Cauvin, Thomas UL; Bijsterveld, Arnoud-Jan; De Ridder, Bram et al

Speeches/Talks (2022)

n times of global crises, people turn to history to understand their own and their society’s situation. This is an issue addressed by those active in the field of public history. In this roundtable ... [more ▼]

n times of global crises, people turn to history to understand their own and their society’s situation. This is an issue addressed by those active in the field of public history. In this roundtable, teachers share their experiences with academic courses training students on both sides of the Atlantic in taking stock of public and applied history. First, students investigate how specific audiences have dealt with historic events, periods, or developments considered to be collective or cultural traumas. Secondly, students design a product or project targeted at a specific audience, online or offline, aiming to reconstruct, contextualize, and represent a specific topic. [less ▲]

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See detailCreating Public History Master Programs: International Guidelines
Cauvin, Thomas UL; Montt, Maria; Will, Stoutamire et al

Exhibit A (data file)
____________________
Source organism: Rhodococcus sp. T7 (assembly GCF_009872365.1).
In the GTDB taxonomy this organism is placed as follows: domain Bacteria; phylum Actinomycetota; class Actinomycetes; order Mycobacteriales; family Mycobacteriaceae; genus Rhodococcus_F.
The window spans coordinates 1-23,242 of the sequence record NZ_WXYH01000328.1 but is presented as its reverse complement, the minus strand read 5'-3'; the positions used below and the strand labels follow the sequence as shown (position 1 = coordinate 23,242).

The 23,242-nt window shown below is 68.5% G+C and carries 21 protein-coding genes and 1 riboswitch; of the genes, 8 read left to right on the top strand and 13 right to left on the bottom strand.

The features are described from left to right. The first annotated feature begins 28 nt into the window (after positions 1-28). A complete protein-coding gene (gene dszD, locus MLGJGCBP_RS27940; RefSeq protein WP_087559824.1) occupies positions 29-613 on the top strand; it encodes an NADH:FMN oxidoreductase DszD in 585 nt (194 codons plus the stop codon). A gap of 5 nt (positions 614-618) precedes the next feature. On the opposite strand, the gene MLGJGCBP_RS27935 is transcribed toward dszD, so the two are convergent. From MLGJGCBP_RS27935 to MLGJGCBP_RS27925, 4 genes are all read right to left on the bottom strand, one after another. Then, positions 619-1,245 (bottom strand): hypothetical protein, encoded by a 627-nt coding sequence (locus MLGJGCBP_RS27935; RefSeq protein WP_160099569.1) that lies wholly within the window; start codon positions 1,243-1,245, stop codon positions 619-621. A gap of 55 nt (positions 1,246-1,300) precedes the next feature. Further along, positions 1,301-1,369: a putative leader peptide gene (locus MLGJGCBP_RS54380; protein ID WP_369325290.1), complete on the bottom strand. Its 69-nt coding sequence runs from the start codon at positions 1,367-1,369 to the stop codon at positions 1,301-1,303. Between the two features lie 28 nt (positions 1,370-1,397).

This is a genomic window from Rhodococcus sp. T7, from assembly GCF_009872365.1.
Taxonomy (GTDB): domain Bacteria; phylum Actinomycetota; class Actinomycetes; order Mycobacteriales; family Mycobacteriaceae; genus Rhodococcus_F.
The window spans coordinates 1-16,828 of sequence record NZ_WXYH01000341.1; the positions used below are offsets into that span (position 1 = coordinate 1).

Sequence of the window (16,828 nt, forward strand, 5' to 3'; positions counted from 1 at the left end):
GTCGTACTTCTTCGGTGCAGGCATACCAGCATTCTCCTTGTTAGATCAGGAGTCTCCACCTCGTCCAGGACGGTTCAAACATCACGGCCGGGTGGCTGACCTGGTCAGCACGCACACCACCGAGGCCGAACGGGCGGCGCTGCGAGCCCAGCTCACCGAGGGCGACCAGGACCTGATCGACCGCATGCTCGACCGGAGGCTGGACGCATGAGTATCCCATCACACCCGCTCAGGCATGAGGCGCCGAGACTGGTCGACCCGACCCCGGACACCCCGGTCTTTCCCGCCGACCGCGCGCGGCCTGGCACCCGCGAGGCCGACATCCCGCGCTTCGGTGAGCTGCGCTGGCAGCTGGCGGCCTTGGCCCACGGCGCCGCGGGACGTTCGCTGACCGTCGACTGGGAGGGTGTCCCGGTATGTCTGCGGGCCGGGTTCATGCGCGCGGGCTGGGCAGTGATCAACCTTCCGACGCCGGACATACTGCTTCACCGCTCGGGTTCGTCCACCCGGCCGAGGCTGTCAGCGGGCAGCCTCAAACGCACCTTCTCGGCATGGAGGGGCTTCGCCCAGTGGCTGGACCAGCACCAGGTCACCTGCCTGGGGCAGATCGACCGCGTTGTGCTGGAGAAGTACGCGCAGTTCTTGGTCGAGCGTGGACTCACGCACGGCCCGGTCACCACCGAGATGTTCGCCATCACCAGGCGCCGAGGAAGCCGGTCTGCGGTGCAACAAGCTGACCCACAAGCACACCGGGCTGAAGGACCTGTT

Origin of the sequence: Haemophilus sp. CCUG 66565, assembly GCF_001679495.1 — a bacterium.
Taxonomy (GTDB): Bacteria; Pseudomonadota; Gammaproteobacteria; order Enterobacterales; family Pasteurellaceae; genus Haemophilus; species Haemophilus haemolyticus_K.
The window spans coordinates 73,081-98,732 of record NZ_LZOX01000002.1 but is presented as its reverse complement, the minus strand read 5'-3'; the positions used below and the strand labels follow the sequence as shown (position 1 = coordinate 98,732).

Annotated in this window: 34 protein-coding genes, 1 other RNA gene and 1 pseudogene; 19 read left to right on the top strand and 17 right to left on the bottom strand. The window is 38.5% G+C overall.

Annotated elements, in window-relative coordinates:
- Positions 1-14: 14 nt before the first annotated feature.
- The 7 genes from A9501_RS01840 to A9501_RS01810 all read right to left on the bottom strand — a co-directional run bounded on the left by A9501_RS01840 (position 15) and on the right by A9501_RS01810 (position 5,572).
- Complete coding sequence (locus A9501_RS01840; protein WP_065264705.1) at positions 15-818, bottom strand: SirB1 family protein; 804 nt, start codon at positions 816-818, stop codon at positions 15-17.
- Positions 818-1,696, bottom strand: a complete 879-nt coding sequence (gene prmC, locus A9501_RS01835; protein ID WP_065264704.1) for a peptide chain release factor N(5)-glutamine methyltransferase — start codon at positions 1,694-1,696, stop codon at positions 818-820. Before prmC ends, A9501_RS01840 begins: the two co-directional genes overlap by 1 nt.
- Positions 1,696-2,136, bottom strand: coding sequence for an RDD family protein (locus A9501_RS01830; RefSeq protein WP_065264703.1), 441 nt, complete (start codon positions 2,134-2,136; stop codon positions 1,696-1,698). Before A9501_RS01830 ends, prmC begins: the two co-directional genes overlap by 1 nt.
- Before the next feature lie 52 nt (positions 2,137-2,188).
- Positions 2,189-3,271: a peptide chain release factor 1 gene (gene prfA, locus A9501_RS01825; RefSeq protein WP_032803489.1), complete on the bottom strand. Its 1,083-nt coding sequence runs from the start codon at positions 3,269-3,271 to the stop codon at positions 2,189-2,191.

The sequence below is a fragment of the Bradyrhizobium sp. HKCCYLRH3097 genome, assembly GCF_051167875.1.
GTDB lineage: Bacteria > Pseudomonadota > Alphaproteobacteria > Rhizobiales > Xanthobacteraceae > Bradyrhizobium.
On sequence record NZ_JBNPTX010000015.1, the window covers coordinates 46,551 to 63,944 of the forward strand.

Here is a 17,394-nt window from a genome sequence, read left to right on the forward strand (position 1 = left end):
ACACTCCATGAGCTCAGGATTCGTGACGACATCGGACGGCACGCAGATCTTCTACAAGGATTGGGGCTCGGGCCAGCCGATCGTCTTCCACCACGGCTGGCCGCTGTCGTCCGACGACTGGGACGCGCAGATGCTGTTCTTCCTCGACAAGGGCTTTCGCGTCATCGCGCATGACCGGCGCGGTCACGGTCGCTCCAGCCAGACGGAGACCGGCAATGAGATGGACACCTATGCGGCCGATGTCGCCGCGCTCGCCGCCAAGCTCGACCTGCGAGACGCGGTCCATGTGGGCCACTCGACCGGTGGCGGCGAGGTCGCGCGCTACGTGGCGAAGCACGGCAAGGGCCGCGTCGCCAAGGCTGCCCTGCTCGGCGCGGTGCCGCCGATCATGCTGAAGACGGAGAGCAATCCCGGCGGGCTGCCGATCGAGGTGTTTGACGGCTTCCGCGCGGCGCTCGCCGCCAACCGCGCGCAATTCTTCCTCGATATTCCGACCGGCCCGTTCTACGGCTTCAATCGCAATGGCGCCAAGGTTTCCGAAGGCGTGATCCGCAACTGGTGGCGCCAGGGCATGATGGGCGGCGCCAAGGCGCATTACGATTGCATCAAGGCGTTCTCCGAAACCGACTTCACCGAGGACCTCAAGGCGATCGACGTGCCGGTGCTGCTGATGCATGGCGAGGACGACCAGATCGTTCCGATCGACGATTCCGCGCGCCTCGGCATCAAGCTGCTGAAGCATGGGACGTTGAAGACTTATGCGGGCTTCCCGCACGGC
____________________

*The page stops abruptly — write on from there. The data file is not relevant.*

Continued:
E-print/Working paper (2022)

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See detailInternship and Public History Training
Cauvin, Thomas UL

E-print/Working paper (2022)

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Peer Reviewed
See detailHistory and Shared Authority
Cauvin, Thomas UL

in Understanding the World through History (2022)

Detailed reference viewed: 214 (20 UL)
See detailDigital Public History in the United States
Cauvin, Thomas UL

in Tebeau, Mark; Noiret, Serge; Zaagsma, Gerben (Eds.) Handbook of Digital Public History (2022)

Digital history goes, by definition, beyond national frontiers, but can one decipher national specificities in its practices and projects? This chapter explores the birth, development, and ... [more ▼]

Digital history goes, by definition, beyond national frontiers, but can one decipher national specificities in its practices and projects? This chapter explores the birth, development, and institutionalization of digital public history in the United States. Issued from a strong network of digital history practitioners, the success of digital public history in the United States stemmed from its connection with pre-existing public history academic centers and projects. Through projects like the Valley of the Shadow or, later, the 9/11 Digital Archives, digital historians re-imagined the concept of authority and relations with the public. The Center for History and New Media was created by Roy Rosenzweig in 1994 and rapidly became one of the main actors in the move from digital to digital public history. Finally, the chapter explores the future of digital public history in the United States, its institutionalization as a discipline, and its increased focus on user-generated projects. [less ▲]